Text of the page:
ALLISON: What is your most proud moment as a teen? The moment you most wish to forget?

NICK: My most proud moment as a teen probably came on the tennis court.  Tennis has been a huge part of my life from when I was a young kid, through college, and even now (I am a high school tennis coach as well).  Cramping up in an important sectional championship match, I wasn’t sure I would be able to make it through, but I fought through it and ended up winning, qualifying me for the state tournament.  It was a very proud moment.  I think I tend to pull details from that adversity and transfer them to the characters in my books as well.  Sometimes they transfer directly to the athletic field (both Tim Hansen and Zach Sutton are baseball players) and other times, it happens in their daily lives.  The moments I wish to forget are the times I might have made bad choices and knowing the consequences were coming from my parents.   There are a number of scenes in my books that play on that suspense and discomfort–knowing that there will be a punishment and, but not knowing how the parents are going to react.

ALLISON: Do you prefer middle school or high school? What is one reason you stay in the education field?

NICK:  As far as teaching, I prefer high school overall, but there are things I miss about teaching middle school.  I loved the relationship building aspect of middle school- the fun activities and field trips, particularly.  Some of my favorite moments of teaching took place at Wolf Ridge, which was the trip that inspired the setting for The Ridge.  But I do love teaching high school day in, day out.

ALLISON: Are you a teacher or a writer first?

NICK: I am definitely a teacher first.  It is my #1 priority.  I love forming relationships with students and watching them grow, but writing is a true passion of mine.  It has been my dream for many years to become a published author and I am so thankful and grateful that it has come true.  I owe North Star Press a great deal for helping make that happen.

ALLISON: Why did you decide to pursue a degree in creative writing? What three lessons did you learn from that experience?

NICK: My degree from Hamline University was a combination of Liberal Studies and Creative Writing, so I got the best of both worlds.  I took some amazing classes separate from the creative writing track, but then also was able to take many classes in writing as well.  I knew I loved writing and wanted to learn more.  Honestly, I never realized it would lead to the publication of 2 novels (3rd in the works), but I couldn’t be more happy with the results.  It was a great program and I would do it all over again if I had the chance.  The three lessons I learned would be: the elements of writing fiction, the patience it requires to complete a longer project, and how the publication process functions.  These were all eye-opening aspects of the program and I continue to learn more and more about each of these as I have experienced the world of publication.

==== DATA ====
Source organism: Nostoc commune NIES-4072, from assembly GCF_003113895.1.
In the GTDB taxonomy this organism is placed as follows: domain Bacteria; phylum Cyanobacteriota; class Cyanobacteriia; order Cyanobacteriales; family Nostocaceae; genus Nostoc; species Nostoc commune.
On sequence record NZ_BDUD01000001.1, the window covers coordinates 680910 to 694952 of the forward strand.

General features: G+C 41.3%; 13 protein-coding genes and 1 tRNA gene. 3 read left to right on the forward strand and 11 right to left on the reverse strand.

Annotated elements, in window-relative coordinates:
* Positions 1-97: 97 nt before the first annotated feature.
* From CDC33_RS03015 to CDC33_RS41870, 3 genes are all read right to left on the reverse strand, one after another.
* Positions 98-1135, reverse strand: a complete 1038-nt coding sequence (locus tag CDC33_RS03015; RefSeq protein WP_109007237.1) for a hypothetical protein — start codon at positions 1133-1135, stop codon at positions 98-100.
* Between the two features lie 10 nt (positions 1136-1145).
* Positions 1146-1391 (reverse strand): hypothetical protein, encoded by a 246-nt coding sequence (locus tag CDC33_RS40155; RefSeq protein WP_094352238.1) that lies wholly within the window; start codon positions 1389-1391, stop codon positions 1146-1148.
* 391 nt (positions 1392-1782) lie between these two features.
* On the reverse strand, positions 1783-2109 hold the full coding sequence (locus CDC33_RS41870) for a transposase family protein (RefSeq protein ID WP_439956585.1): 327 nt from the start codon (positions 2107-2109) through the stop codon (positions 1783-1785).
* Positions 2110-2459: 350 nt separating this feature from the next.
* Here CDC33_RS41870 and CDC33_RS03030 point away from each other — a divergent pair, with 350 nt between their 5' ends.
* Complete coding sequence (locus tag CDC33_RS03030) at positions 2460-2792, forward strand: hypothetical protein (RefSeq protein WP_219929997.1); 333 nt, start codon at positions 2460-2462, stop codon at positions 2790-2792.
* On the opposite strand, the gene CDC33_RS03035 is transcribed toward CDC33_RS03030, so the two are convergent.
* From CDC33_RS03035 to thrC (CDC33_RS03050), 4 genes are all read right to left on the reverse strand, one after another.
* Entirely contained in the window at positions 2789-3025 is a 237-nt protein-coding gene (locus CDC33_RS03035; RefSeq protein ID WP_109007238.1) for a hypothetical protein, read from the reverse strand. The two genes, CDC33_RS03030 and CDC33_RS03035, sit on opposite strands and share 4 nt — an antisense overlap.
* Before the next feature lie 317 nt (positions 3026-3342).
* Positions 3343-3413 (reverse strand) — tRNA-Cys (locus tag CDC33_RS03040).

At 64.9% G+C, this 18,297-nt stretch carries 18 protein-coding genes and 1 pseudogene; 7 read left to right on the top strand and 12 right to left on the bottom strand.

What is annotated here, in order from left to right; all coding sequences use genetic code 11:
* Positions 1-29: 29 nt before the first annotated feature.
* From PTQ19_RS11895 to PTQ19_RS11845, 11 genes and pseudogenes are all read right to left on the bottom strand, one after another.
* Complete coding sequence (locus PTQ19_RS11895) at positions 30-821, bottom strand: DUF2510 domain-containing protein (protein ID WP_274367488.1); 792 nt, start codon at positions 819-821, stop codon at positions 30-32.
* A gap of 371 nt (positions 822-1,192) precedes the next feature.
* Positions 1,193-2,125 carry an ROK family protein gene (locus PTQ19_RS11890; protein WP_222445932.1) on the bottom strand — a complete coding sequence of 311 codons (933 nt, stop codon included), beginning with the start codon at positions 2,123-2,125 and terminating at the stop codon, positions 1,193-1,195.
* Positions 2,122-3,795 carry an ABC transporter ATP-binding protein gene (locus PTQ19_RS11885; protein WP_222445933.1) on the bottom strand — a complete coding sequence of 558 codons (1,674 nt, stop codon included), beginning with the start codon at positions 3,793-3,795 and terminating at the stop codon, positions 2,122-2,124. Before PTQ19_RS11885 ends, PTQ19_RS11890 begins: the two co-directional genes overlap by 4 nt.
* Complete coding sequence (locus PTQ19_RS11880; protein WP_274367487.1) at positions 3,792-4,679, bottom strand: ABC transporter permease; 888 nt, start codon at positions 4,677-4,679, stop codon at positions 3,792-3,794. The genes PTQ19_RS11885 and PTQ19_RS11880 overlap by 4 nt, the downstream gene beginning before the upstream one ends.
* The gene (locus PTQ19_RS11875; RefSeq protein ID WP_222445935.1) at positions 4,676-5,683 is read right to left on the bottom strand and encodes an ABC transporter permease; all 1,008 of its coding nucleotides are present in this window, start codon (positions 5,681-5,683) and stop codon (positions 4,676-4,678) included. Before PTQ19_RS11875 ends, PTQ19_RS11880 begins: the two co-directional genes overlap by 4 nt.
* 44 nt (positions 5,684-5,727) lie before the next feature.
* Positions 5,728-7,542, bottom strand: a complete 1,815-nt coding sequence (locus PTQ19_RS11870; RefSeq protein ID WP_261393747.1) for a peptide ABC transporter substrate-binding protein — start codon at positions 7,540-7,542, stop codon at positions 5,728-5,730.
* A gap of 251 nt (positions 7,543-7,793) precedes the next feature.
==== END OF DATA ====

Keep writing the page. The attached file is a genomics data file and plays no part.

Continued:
ALLISON: Outside of tennis and writing, what are your hobbies?

NICK: Outside of tennis and writing, my favorite hobby and passion is music.  I am a drummer and come from a very musical family, so it has been a part of my life for as long as I can remember.  Music is a great escape for me.  I even have ideas for books that revolve around the music world.  Hopefully those ideas will come to fruition in the not too distant future!

ALLISON: Do you prefer the city or the country?

NICK: I definitely prefer living in the city.  I love the culture, people, and atmosphere.  But I also love the outdoors.  We have a cabin on a lake we go to frequently and I love nature.  It’s so peaceful and soothing.  It serves as a nice reprieve from the hustle and bustle of the city.

ALLISON: What’s your favorite season? Do you prefer hot or cold weather?

NICK: Summer is definitely my favorite season.  It allows me to get outdoors, exercise, and soak up nature.  It also doesn’t hurt that I don’t work full time in the summer either!  My wife is a teacher too, so our family enjoys the time off and it gives us time to travel, do book promotions, etc.

ALLISON: You watched scary movies to help inspire you while writing The Ridge? What ones did you least like? Which ones gave ideas?